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MBSR Graduate Spotlight: Claire Richmond

Claire is one of my most motivated, committed, and courageous students. Mindfulness practice can bring about relief and ease, and sometimes it shows us, with terrifying clarity, just how much we are suffering. This is where self-compassion and acceptance comes in. As the Buddha was known to say: pain x resistance = suffering.

Well-known author and meditation teacher, Tara Brach, adds to this equation: pain x a loving, embodied presence = freedom. Claire is a living example of the benefits of being kind to yourself:

What brought you to MBSR?

My history of generalized anxiety, depression and insomnia started when I was a young teenager. At the same time, my body started experiencing intense neurological symptoms including severe pain that left me bedridden for weeks. I danced ballet growing up, but in my early teens I could no longer sustain the physical exertion. I started down a dark spiral of pain and mental illness. My condition eluded specialists for 19 years, until I found myself hospitalized at Mayo Clinic and finally, finally received a rare disease diagnosis of acute intermittent porphyria (AIP) at age 32. AIP impacts my autonomic nervous system and causes anxiety, but it was important to me to try and gain some sense of control over my condition. AIP also impacts my central nervous system, leading to unspeakable pain, paralysis and neuropathy, so when I was diagnosed, I numbed out from my physical being in order to survive. I was told my symptoms were in my head, so I started believing it. Learning mindfulness was a way for me to connect to my brain back to my body, and take my power back.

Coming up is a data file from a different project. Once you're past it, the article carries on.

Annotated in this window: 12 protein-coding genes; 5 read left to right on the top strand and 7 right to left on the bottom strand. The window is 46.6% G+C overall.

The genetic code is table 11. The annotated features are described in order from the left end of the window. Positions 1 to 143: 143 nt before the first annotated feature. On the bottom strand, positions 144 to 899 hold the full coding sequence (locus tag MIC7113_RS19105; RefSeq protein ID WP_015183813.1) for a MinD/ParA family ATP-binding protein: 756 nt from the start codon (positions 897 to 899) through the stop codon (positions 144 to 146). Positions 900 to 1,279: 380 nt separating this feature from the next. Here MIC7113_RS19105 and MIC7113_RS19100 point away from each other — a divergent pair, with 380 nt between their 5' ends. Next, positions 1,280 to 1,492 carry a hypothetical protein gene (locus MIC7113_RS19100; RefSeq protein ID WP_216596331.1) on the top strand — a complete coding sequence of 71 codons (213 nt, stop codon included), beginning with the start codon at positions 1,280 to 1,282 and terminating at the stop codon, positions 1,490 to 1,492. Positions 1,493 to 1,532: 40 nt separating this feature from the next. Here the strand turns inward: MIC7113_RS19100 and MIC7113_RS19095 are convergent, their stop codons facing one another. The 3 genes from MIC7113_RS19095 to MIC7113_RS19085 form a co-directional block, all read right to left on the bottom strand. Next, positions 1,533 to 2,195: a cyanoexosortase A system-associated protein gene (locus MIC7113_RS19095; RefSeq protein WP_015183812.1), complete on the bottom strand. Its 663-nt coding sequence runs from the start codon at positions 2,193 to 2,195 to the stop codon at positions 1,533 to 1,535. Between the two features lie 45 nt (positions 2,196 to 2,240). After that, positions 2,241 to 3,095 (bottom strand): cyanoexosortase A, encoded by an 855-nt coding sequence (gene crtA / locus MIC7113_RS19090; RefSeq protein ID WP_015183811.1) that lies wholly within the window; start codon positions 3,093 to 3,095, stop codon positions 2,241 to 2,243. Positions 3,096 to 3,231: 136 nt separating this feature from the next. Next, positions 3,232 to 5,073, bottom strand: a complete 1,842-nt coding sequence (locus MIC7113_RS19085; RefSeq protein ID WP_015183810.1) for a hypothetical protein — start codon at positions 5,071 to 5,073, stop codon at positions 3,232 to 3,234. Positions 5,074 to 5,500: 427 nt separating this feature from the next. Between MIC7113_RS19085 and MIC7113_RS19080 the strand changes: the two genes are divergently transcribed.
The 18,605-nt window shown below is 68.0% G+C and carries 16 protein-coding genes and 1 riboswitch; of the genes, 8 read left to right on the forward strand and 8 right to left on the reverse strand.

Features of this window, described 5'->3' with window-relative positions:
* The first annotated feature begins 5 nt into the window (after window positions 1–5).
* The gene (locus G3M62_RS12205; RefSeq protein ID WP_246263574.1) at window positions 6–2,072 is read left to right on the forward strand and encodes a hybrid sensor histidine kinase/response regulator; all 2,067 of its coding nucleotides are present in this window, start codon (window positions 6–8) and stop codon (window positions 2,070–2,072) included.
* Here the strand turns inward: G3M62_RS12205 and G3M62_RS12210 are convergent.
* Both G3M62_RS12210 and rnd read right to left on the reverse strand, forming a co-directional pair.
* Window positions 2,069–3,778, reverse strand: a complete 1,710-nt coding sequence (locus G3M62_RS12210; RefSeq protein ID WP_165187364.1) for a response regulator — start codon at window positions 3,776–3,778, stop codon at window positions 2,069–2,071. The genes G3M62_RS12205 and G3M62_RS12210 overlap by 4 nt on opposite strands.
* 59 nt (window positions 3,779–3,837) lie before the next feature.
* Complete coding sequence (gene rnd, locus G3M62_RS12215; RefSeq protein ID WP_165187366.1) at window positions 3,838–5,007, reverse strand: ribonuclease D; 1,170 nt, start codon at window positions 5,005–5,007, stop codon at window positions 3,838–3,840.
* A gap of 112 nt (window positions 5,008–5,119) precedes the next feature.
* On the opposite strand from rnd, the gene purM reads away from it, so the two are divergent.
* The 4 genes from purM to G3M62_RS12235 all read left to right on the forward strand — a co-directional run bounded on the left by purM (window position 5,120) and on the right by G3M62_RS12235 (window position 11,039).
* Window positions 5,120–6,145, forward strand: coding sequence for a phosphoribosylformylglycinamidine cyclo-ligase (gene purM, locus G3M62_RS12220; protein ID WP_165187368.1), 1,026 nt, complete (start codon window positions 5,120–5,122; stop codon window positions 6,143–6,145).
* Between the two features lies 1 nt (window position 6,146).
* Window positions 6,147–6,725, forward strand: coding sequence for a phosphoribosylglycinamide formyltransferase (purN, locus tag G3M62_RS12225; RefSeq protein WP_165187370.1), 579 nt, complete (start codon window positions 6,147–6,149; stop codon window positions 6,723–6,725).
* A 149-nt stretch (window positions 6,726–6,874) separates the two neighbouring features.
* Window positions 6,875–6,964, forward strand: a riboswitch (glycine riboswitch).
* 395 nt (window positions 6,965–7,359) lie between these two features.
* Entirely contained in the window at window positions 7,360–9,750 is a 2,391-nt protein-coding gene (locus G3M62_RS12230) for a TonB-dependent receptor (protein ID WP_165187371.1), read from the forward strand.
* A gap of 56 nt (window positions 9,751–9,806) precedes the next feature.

What did you discover about yourself during and/or after the course?

In connecting back to my body, I discovered that I was in far more pain than I ever realized. Body scans were terrifying for me initially, I did everything I could to avoid being with my body in stillness. Now, I am able to listen and respond to the sensations of my physical being. Additionally, I learned to identify the emotional causes of my racing heart beat and define the thoughts around the feelings. I learned the awareness of my anxiety is not an anxious feeling.

Why do you continue to practice mindfulness? What are your deeper intentions?

My mindfulness practice is a nourishing time, it’s a stillness I crave and carefully cultivate, so as not to slip too far off track. Mindfulness helps me find joy in uncertainty and find depths of compassion for myself and others. Being in stillness within made me realize that it’s not about what I want to accomplish in this life, but the kind of person I want to be doing it. Mindfulness has lifted a lot of my obligation to strive and do and achieve, replacing it with an inward focus.

Has mindfulness changed how you live or your outlook on life? If so, how?

Without hesitation, yes. I had residual terror carried over from living undiagnosed with such a painful illness, and medical trauma from being dismissed over and over again by my doctors. I’ve seen a therapist for all of these things, but I couldn’t let go of the shame until I found my own mindfulness practice that works for me, through MBSR. Through daily mindfulness practice, I can focus on the present and I live without a blanket of grief and judgement related to grieving my past life and being a burden on society and my family.

What do you do for your career, hobby, volunteering?

I am a full-time porphyria advocate! I write about porphyria on a weekly column at I speak about acute porphyria, being a woman living with an undiagnosed disease and learning to self advocate. I co-founded This Porphyria Life, an online community for porphyria patients, caregivers and advocates. I participate in national rare disease advocacy efforts through National Organization for Rare Disorders and Rare Disease Legislative Associations.

To learn more about Claire, go to:


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